In both cases the interviews resulted in offers and hires.

Neither one lasted six months.

What happened?

Did the candidate or manager intentionally lie or did they unconsciously say what the other person wanted to hear?

In most of the cases I’ve seen it’s the latter.

Candidates are encouraged to do what it takes to “get the offer,” while managers want to fill the position as quickly as possible and move forward.

People are smart and both go into the interview wanting it to work. The result is that they give the “right” answer, with little thought to the long term outcome.

The take away for you is to make this axiom part of your MAP, so it will guide your responses automatically, whether you are a manager hiring or a candidate interviewing:

Don’t lead the witness and don’t follow where the witness leads.

For guidance on asking non-leading questions click the appropriate link, RampUp’s CheatSheet for InterviewERS or RampUp’s CheatSheet for InterviewEEs™

Image credit: Extraordinary Chambers in the Courts of Cambodia

Ducks in a Row: Cultural Fit

Tuesday, November 16th, 2010

Not every soil can bear all things.

–Virgil

ducks_in_a_rowVirgil’s wise words have deep meaning when it comes to hiring.

Typically, managers interview for skills and experience that are similar to what the person will be doing in their new job.

Yet none of that information really predicts success.

If the culture of past company and the style of the candidate’s direct manager aren’t synergistic at the new company or with that particular hiring manager success may be ephemeral.

Like plants, different people need different growing conditions—soil, acidity, moisture, light—in order to thrive and grow.

It is the responsibility of the hiring manager, not HR or another manager, to determine if the soil is right for a particular candidate and, if not, can it be conditioned to support that person’s success.

Flickr image credit: http://www.flickr.com/photos/zedbee/103147140/

Corporate culture is perceptional

Thursday, June 19th, 2008

What reality do you live in?

Not your spouse’s or your kids’; not your parents’ or your friends’. You live in the reality created by your MAP.

The reason is simple—perception is reality.

We filter our mental, emotional and physical surroundings through our MAP and, like snowflakes, no two people have identical MAP, so no two people perceive identically.

Does perception influence corporate culture? Absolutely.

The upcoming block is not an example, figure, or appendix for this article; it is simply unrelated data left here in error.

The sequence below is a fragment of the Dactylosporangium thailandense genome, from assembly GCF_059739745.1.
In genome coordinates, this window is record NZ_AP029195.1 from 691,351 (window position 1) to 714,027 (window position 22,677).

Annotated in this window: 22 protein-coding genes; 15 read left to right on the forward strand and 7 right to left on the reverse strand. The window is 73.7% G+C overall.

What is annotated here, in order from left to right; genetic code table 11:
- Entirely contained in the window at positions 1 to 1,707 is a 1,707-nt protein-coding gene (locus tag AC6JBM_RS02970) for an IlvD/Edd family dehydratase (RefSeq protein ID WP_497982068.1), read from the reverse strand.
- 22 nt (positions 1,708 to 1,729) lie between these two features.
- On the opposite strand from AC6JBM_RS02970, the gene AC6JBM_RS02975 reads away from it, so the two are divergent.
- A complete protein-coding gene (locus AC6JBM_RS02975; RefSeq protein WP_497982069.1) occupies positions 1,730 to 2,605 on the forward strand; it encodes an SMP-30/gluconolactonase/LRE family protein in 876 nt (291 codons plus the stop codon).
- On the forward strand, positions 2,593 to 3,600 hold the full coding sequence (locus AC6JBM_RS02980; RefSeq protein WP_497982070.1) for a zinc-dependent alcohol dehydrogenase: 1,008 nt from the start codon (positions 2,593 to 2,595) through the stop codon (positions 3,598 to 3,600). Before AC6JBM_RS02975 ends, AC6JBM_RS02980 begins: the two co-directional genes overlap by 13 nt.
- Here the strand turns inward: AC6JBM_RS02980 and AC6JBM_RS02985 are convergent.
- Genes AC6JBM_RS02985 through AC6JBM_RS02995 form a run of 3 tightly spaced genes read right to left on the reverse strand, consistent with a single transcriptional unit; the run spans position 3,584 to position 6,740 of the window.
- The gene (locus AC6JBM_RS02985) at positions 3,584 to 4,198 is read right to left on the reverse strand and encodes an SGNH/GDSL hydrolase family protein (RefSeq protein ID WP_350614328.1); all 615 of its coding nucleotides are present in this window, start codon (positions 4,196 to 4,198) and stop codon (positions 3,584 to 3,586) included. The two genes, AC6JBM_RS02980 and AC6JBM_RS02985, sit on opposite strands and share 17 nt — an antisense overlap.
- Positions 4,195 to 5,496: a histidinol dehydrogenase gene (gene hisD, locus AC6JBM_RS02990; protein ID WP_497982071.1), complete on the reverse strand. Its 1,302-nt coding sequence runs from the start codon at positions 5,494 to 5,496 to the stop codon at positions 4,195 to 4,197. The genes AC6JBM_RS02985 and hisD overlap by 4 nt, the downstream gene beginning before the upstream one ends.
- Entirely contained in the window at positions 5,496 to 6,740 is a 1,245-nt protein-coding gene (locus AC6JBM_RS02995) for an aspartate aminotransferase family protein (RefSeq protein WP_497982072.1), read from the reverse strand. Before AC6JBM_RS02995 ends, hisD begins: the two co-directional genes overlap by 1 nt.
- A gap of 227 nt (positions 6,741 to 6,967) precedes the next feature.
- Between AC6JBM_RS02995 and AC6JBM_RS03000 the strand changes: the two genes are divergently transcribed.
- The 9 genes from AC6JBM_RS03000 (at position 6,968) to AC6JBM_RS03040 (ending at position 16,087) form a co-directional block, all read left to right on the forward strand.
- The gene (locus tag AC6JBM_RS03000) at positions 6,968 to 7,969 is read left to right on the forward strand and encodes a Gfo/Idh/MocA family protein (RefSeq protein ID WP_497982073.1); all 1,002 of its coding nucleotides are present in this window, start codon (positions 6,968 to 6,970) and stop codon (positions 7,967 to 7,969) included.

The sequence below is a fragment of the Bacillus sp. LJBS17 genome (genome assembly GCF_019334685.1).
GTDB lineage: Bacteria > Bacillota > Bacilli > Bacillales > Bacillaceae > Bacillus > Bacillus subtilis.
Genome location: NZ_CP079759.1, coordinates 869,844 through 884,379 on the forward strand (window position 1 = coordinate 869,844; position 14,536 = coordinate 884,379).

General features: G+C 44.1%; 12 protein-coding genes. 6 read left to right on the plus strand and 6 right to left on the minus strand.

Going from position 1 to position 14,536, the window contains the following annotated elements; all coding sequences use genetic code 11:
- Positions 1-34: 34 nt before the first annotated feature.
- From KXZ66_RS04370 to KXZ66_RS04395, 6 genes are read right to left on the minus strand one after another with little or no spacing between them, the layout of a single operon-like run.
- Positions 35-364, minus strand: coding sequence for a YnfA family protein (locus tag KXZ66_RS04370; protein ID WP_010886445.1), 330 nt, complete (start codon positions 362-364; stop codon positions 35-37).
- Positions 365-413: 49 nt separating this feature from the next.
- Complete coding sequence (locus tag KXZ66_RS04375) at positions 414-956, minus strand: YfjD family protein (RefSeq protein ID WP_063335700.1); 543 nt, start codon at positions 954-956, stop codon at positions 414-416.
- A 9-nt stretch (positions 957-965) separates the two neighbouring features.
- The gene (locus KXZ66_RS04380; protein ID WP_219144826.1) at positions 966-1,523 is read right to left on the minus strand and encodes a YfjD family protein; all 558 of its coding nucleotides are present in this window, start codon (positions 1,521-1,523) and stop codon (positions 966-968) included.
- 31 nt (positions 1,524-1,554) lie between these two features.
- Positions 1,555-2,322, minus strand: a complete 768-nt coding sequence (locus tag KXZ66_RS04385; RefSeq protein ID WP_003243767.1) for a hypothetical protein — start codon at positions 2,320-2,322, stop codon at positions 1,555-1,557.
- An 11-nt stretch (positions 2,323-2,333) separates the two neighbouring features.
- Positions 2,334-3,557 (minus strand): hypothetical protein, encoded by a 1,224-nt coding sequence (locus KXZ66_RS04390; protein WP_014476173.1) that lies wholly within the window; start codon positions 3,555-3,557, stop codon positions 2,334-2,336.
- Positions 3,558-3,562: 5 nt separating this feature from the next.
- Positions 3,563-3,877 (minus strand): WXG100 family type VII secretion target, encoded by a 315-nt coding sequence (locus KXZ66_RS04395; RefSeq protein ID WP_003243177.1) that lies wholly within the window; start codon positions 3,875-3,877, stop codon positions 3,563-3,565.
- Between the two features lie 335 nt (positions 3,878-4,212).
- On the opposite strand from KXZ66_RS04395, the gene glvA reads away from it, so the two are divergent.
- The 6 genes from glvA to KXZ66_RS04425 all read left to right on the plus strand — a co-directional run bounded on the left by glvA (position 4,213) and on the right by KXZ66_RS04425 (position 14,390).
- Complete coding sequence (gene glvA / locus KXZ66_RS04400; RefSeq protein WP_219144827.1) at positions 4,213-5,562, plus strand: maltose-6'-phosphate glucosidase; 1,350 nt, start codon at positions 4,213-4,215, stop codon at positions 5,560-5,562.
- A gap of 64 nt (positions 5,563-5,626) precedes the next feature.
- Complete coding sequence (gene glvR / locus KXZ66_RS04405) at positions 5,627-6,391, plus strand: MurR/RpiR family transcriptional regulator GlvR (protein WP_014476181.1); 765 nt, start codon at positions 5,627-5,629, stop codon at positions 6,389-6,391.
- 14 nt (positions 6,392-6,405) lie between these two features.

Look at Google, since it’s one of the most discussed corporate cultures it’s easy to compare perceptions. Outsiders usually mention the stock options, food, concierge services and in-house massages first, while insiders hottest buttons are the 20% time to work on their own ideas, how well they are heard, opportunity to make a difference, and respect shown at all levels.

Consider the CEO who describes his company’s culture as open, fair and motivated, while the workers complain of regimented work and spend their time on job sites. Aside from CEOs that don’t walk their talk, the difference is often perception, i.e., what is a tight ship to one is micromanaging to the other.

In spite of perceptions, for culture to work everyone needs to be on the same page. That requires the culture-setters/enablers at the top to listen to perceptions other than their own—even when that’s uncomfortable. And not just listen, but act.

Image credit: woodleywonderworks

Personal energy usage way up

Tuesday, June 3rd, 2008

Image credit: RAWKU5

All kinds of energy prices are rising—not just those that are petroleum or corn-based.

Think about the energy you expend each day dealing with your family culture, company culture and social culture, not to mention your personal culture, AKA your MAP (mindset, attitude, philosophy™)

And not just one kind of energy, but three

  • physical,
  • mental, and
  • psychic (not used as a synonym for mental)

I’ve already written about the importance of budgeting your energy, which involves saying ‘no’ without guilt, so why am I bringing it up again?

Because the current storm (no, it’s not perfect) of rising gas and food prices and global competitive pressures in a shaky economy has the potential to increase your energy use exponentially.

Just as you’ve changed, your driving patterns to conserve gas you need to revisit your personal energy spending and adjust your usage. You also need to increase your energy production by saying yes more often to those things that generate energy for you.

Take the time to (re)read them. Along with better energy management you may even find more time for creative thinking.

What are you doing to conserve your personal energy?